A Seminar on Environmental Requirements for Commercial and Navy Ships for Efficient Maritime Operations and Effective Environmental Stewardship will be held on Dec. 9, 2009, at the Hyatt Regency Atlanta in Atlanta, Ga. Sponsored by ASTM Committee F25 on Ships and Marine Technology, the seminar will be held in conjunction with the Dec. 8-10 standards development meetings of the committee. The desired outcome of this seminar is to identify areas where environmental standards
Shipping Professional Network in London (SPNL) hosted another well attended event, sponsored by DNV-GL and held at the UK Chamber of Shipping offices in London. Martin Crawford-Brunt (UK & Rep of Ireland Manager for DNV-GL) was keynote speaker for this event, covering three main topics: Navigating the raft of upcoming regulations in a cost-effective way Alternative fuels and niche solutions/new technologies Reducing operating expenses to increase competitiveness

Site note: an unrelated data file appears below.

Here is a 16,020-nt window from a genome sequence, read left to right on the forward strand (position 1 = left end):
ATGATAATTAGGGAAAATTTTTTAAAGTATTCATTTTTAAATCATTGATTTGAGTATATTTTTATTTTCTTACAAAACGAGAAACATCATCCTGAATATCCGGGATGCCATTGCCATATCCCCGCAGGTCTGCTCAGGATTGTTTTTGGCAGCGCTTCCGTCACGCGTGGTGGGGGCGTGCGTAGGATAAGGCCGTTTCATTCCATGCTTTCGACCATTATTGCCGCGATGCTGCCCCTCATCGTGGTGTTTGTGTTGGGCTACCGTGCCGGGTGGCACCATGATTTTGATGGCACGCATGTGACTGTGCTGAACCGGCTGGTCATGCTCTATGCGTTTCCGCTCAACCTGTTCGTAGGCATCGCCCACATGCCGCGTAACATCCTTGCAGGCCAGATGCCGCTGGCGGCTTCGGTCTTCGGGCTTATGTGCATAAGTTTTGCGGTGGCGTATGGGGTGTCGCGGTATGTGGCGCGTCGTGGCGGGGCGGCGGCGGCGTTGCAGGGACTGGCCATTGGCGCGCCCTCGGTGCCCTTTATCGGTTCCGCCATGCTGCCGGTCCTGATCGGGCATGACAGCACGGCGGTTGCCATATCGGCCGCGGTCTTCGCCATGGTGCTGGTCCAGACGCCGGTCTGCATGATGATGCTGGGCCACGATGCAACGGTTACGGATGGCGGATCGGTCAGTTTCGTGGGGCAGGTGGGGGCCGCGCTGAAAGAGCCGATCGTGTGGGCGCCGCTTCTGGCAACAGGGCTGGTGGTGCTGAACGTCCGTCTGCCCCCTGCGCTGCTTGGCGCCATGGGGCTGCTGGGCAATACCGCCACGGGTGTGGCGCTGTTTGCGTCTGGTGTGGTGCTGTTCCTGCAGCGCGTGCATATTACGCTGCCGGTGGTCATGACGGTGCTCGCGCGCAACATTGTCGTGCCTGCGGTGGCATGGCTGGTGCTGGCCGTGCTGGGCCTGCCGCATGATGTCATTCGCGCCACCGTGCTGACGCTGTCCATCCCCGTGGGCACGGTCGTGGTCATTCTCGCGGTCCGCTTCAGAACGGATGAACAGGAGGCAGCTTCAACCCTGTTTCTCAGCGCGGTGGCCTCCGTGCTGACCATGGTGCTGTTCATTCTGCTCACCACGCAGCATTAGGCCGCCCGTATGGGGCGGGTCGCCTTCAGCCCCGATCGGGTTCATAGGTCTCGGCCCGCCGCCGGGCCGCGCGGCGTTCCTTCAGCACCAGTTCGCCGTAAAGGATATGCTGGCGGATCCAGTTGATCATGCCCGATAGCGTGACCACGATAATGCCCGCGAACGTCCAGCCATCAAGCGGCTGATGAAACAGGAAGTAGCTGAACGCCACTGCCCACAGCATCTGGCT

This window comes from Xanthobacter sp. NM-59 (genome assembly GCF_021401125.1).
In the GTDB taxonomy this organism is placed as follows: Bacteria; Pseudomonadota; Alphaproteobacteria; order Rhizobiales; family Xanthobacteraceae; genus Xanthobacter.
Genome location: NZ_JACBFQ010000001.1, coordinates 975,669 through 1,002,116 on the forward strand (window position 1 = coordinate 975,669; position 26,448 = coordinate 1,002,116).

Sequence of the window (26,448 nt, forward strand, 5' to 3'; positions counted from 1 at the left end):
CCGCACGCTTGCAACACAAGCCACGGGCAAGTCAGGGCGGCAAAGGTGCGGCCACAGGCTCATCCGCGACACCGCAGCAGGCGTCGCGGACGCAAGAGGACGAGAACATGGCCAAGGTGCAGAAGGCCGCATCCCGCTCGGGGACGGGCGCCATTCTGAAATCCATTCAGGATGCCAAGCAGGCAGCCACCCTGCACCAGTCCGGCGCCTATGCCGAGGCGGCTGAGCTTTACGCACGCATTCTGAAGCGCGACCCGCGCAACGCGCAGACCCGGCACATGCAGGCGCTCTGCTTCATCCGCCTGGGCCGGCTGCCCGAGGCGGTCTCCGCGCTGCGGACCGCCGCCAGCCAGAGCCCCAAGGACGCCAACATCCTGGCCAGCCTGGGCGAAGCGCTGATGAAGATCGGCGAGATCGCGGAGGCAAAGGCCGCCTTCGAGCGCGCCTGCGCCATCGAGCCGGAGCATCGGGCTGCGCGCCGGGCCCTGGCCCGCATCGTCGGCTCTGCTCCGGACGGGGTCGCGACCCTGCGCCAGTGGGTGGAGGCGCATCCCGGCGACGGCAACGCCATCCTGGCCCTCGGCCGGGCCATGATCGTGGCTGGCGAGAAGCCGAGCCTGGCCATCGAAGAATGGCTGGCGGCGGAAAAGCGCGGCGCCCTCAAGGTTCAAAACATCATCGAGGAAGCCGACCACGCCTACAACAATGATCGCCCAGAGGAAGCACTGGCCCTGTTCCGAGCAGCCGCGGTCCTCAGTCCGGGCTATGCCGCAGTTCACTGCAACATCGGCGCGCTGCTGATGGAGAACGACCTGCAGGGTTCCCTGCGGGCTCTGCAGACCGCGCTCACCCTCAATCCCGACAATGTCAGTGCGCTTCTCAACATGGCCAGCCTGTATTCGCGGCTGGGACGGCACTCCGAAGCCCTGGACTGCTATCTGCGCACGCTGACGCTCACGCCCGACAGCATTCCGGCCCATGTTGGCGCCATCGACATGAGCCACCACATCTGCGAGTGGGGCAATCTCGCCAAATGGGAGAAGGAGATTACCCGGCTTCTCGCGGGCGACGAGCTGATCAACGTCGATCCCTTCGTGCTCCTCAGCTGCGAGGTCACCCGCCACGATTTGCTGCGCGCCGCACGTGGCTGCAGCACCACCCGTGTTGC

Nakilat, Qatargas and RasGas Company Limited will convert a Q-Max vessel as a pilot project making it capable of running on LNG and reducing the ship’s exhaust gas and greenhouse gas emissions. Qatari shipping company Nakilat and Qatari LNG producers Qatargas and RasGas Company Limited have agreed with engine manufacturer MAN Diesel and Turbo to convert a Q-Max vessel to use LNG as an alternative to heavy fuel oil in the main engines.